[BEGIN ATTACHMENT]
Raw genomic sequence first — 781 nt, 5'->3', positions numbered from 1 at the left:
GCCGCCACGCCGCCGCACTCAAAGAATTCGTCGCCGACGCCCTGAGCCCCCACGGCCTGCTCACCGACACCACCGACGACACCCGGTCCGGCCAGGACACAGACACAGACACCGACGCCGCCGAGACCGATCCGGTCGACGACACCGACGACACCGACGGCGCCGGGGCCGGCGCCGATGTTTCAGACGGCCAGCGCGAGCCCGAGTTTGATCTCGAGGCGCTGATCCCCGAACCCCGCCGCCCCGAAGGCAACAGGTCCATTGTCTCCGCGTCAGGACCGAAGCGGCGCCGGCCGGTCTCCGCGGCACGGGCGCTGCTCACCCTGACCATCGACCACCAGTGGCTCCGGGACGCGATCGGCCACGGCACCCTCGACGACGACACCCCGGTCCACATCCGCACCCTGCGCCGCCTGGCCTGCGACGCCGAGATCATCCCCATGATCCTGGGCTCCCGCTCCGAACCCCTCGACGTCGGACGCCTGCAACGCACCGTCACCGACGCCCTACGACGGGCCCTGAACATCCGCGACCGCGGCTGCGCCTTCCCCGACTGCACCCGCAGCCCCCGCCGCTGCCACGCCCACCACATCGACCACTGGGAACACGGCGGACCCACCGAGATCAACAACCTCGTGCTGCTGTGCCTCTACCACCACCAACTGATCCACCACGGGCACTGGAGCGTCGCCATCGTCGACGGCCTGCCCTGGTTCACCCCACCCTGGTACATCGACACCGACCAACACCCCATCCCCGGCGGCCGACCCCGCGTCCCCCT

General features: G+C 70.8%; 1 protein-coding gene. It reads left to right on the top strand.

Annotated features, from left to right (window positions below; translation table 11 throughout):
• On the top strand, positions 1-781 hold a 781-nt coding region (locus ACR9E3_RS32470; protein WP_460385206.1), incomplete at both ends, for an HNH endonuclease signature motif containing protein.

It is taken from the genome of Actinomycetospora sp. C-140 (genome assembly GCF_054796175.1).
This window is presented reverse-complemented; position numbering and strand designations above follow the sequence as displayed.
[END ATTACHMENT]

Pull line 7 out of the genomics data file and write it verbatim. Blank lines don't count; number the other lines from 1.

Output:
This window is presented reverse-complemented; position numbering and strand designations above follow the sequence as displayed.